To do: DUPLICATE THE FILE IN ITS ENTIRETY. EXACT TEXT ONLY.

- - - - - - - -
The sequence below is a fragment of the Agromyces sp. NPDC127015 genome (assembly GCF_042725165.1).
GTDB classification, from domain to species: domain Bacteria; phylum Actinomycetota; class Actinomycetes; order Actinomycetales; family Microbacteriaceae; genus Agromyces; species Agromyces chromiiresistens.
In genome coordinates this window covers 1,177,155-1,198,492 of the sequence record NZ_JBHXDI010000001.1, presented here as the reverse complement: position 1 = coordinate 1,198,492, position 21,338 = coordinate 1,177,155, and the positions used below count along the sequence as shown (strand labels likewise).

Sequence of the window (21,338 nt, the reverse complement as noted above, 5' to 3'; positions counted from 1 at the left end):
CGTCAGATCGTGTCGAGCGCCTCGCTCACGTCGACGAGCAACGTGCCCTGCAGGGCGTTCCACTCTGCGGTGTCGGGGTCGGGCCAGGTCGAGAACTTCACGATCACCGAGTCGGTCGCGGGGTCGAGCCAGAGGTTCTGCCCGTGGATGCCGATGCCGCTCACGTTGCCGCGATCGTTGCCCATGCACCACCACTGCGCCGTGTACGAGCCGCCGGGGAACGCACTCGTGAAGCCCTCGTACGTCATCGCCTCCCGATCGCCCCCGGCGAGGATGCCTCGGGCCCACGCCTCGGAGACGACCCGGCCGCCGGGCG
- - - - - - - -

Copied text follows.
The sequence below is a fragment of the Agromyces sp. NPDC127015 genome (assembly GCF_042725165.1).
GTDB classification, from domain to species: domain Bacteria; phylum Actinomycetota; class Actinomycetes; order Actinomycetales; family Microbacteriaceae; genus Agromyces; species Agromyces chromiiresistens.
In genome coordinates this window covers 1,177,155-1,198,492 of the sequence record NZ_JBHXDI010000001.1, presented here as the reverse complement: position 1 = coordinate 1,198,492, position 21,338 = coordinate 1,177,155, and the positions used below count along the sequence as shown (strand labels likewise).

Sequence of the window (21,338 nt, the reverse complement as noted above, 5' to 3'; positions counted from 1 at the left end):
CGTCAGATCGTGTCGAGCGCCTCGCTCACGTCGACGAGCAACGTGCCCTGCAGGGCGTTCCACTCTGCGGTGTCGGGGTCGGGCCAGGTCGAGAACTTCACGATCACCGAGTCGGTCGCGGGGTCGAGCCAGAGGTTCTGCCCGTGGATGCCGATGCCGCTCACGTTGCCGCGATCGTTGCCCATGCACCACCACTGCGCCGTGTACGAGCCGCCGGGGAACGCACTCGTGAAGCCCTCGTACGTCATCGCCTCCCGATCGCCCCCGGCGAGGATGCCTCGGGCCCACGCCTCGGAGACGACCCGGCCGCCGGGCG